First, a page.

My current writing focus is a YA Christian Dystopian Trilogy. The first book, Sparrow Singing, clocks in at about 80k. This idea has gone through a lot, since its conception in December of 2013, and since I wrote in in NaNo of 2014. Currently it’s in the third draft, and I’m editing through beta reader comments. I hope to have another round of betas in March! 🙂
Want to know more? Here are they first two books’ blurbs. Book three, Ember Burning, is currently a 90k hot mess after NaNo.
Sparrow isn’t her real name, but she doesn’t really have one.
It’s either her assigned number, the stage name she was branded with, or the childhood nickname given to her by her best friend.
In a school training up the nation’s next pop stars, she discovers something that was thought to have been stamped out years ago. It would shake the core of this realm built upon sand, free the people dying far from the core, and tear down the social division.
But to survive, you must thrive. You must have a voice, good looks, and musical talent, and it all must be perfect. If utter perfection isn’t reached, you’re thrown into the outer core, where people are aren’t heard from again.
When time comes, will Sparrow be able to sing?
If you are interested in beta reading Sparrow Singing, send me a message on the contact page and I can give you some more info!
The second book in the series, my other WIP, is called Truth Remaining. It clocks in at about 75k, and it’s in the early stages of it’s second draft. Frankly, it’s a hot mess from NaNoWriMo 2015.
Thea is comfortable where she’s at. Mostly.
She successfully made it through childhood. Sure, she wasn’t chosen for the institute, but she was for the cleaners. She proved herself trustworthy, and ended up on top of the ladder. Finally passing age ten, she’s promoted to a respectable, government job. Prison cleaning.
Until one day, things become different. There’s a new prisoner, a test one, she’s told. And Thea has been promoted to rehabilitation of this test prisoner, assisting him back into the regular workforce. But it isn’t assisting him to work in the factories, or any other normal job in the main sector. No, it’s returning to fields she was born in, and living back around the people she grew up with…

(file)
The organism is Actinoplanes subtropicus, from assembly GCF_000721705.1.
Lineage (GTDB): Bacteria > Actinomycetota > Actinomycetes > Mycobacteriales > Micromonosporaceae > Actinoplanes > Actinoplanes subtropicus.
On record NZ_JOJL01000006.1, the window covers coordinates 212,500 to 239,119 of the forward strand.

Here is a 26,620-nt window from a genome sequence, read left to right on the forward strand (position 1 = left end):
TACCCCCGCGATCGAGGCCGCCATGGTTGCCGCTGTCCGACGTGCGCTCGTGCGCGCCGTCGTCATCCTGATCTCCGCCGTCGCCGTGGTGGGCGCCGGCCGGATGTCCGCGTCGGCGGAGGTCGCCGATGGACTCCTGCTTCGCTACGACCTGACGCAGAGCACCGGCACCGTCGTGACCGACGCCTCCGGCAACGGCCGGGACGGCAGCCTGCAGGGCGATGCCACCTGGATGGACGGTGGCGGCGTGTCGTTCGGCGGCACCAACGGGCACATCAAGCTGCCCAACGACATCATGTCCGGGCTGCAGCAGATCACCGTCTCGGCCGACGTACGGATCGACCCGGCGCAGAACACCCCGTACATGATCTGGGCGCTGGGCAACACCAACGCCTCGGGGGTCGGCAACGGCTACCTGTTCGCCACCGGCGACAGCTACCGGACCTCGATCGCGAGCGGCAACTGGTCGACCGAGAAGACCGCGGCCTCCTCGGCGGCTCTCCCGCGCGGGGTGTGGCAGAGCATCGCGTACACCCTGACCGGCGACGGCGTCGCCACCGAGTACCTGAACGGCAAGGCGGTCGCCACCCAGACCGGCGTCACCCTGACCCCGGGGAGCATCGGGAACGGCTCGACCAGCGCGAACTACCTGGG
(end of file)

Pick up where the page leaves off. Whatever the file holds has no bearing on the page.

That means facing the truth she let hurt her so deeply, a truth she abandoned as a lie years ago.
As much as I would love to work bunches of plots all at the same time, I can’t. It would be interesting trying to juggle four separate plots (three of which are a trilogy but it’s a different kinda of trilogy) and make sure that they were well structured and didn’t contain plot holes.
But it would just be that: interesting. They probably wouldn’t fall in other necessary categories like: readable, plausible, or finished…not to mention I’d probably be a train wreck.
So, with a solemn face, I introduce my poor little YA Historical Fiction, Escape. These characters are near and dear to my heart, but it’s just not the right time for them to take over. Escape is about 50k. Besides a little bit of sentence tweaking and a shiny new ending, it’s still just how I left it at NaNoWriMo 2013.
The year is 1835, and Sarah Connor has just been sold away from her family.
Thrown into an entire different plantation from one she had been the last seven years of her life at, she has trouble adjusting to her new workload. Never before had Sarah seen this far into the grime of Slavery. But from the Big House, an unusual escape presents itself to her.
Here is where I should insert my other abandoned works, like my werewolf contemporary-fantasy series from 2011. But here is where I’m also being prudent.
As much as I like to think how a wonderful it is, and what an interesting plot it has with shocking twists and turns and lovable twins separated at the age of two and then reunited… it’s not. It’s probably lame, and I cringe reading it now. But I still love it. It was the first book I’d ever completed, and helped to push and grow me to where I am now.
It also gave me the courage to kill…
…Kill fictional characters that is, not real people.
Killing real people isn’t nice, you know. It’s also illegal.